Giants

Palladino: Cruz Concussion Symbolizes Entire Seattle Game

Giants WR Injured, Loses 1,000th Yard — It's Been That Kind Of Year
Victor Cruz walks off after he is injured during the 2nd half of the Seattle Seahawks' 23-0 win over the New York Giants at MetLife Stadium on December 15, 2013. (Photo by Ron Antonelli/Getty Images)

Victor Cruz walks off after he is injured during the 2nd half of the Seattle Seahawks’ 23-0 win over the New York Giants at MetLife Stadium on December 15, 2013. (Photo by Ron Antonelli/Getty Images)

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By Ernie Palladino
» More Ernie Palladino Columns

If you’re looking for someone who symbolizes the Giants’ 23-0 loss to the Seattle Seahawks, we proudly offer Victor Cruz.

Just two yards short of 1,000 receiving yards, Cruz went up in the third quarter for one of Eli Manning’s throws. He came down with it 16 yards downfield, only to land on his head on a hard tackle by Jeremy Lane. He appeared to lose consciousness.

During his few moments in dreamland, Cruz’s hand came away from the ball and it touched the ground. Seattle coach Pete Carroll threw the challenge flag, and replay showed the pass was ultimately incomplete.

They took away the yardage that would have given him his third straight 1,000-yard season.

He got to keep the concussion.

Depending on its severity, it’s entirely possible Cruz could end the season just short of football’s version of a .300 batting average. He’ll probably be out for Detroit. If it’s bad enough, he won’t play against Washington. So all of that effort of the previous 13 games goes for naught.

Typical. It’s been that kind of season for the Giants. Then again, a lot had to go wrong with this group en route to only its second losing season since Tom Coughlin and Eli Manning broke into New York at 6-10 in 2004. Sunday, in front of MetLife’s three-quarters filled stands, every ill of the season reared its head.

There were the concussions to Cruz and Peyton Hillis to cover the injury front, with Cruz adding a knee sprain to the mix.

Manning, finishing up a nightmarish season, threw another five interceptions, tying his own and Charley Conerly’s single-season record of 25 interceptions. The way he’s going, he’ll shatter that mark over the final two games.

The Giants’ running game was nil. The passing game was as dead as Manning’s 31.9 passer rating. With all that taken into account, is it any wonder why the Giants, purportedly a professional football team, crossed the 50 exactly once, and even then not until the midway point of the fourth quarter?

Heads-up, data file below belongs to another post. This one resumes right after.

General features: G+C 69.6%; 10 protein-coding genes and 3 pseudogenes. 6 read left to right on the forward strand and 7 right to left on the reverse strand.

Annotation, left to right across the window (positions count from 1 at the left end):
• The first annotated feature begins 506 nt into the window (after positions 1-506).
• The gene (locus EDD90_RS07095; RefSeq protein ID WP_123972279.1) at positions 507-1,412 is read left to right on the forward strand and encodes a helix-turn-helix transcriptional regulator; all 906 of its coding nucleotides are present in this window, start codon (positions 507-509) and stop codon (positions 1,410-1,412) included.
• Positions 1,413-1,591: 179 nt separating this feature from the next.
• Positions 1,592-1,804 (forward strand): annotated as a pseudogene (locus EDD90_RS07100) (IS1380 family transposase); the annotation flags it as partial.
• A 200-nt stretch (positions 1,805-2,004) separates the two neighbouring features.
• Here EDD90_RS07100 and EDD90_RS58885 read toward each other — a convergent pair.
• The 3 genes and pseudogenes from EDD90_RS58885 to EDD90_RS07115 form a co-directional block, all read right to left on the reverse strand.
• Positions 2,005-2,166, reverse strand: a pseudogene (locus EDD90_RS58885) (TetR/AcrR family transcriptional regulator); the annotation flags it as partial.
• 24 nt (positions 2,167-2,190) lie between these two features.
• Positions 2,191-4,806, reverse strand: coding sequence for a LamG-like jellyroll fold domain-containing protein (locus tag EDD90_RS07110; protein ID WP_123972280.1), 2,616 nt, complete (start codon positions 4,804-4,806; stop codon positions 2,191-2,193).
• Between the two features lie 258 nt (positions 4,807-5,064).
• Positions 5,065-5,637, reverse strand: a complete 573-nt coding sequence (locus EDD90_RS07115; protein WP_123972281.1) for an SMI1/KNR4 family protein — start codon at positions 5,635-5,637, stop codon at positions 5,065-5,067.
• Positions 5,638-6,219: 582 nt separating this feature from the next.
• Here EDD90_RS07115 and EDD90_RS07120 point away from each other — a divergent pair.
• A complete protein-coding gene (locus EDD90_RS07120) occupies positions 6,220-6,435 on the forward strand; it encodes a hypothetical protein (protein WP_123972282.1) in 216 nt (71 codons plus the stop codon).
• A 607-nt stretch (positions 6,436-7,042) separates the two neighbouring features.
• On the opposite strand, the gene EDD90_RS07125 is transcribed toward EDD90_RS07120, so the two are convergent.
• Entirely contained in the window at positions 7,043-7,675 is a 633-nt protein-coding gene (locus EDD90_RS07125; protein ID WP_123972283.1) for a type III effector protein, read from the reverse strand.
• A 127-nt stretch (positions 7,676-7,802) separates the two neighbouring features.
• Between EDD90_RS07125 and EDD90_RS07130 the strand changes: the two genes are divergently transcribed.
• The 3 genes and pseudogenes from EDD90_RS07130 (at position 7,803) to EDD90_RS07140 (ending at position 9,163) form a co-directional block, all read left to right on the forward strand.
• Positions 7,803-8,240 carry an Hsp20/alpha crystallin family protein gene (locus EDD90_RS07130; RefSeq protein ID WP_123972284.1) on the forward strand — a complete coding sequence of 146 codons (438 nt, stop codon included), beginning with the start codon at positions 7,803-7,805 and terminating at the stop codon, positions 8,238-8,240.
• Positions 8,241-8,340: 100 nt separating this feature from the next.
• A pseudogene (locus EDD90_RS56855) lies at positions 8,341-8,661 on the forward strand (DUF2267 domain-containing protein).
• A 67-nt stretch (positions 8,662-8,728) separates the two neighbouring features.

For the 60,000 or so fans who sat between the patches of empty seats, the game was as painful to watch as it was on TV, though the living room was arguably a warmer place. If nothing else, one could have switched the TV off at halftime and slid that DVD recording of Carrie Underwood’s Eli-like turn in The Sound of Music. But that might have been too much punishment for a lazy Sunday afternoon.

It just went to underline the futility and the pain of this 5-9 disaster. The offensive line was unable to keep the Seahawks’ front seven out of the backfield. Seahawks defensive backs were all over the field, seemingly forewarned about where Manning was going to throw the ball.

And there was Eli, a decade into his career, evoking images of Jets rookie Geno Smith in his most flustered of moments.

Ultimately, though, there is the image of Cruz, the team’s most reliable, productive receiver, the man who has now made everybody forget about Hakeem Nicks. He has made the tough catches, has done his all despite the rest of the obvious flaws in his unit. He deserves to finish with 1,000 yards.

What he got instead was a brain bonk and his millennium catch overturned on a coach’s challenge because he lost control of it while he was out cold.

Chances are Cruz will stand alone next year, because Jerry Reese isn’t going to be the one who breaks the bank on Nicks, a once-fearsome receiver who now short-arms passes, fails to fight for challenged throws to the end zone, and has the look of a man who can’t wait to get out of town. The fact that he has yet to score a touchdown doesn’t add any bargaining power, either.

If the Giants were this bad Sunday, heaven only knows what the next two weeks hold. This team has never handled futility well. There’s no reason to think that the final games will involve many forays into positive field position.

It’s been that kind of year. A year of bangs and bruises, of boneheaded throws, of subpar performances.

Seattle may well return to MetLife in February for a somewhat more significant game against a far better opponent.

If they can get a hold of a ticket, maybe some of the Giants will show up, too. Might as well. Except for Cruz, the only guy who spilled any real blood this year, they weren’t around Sunday.

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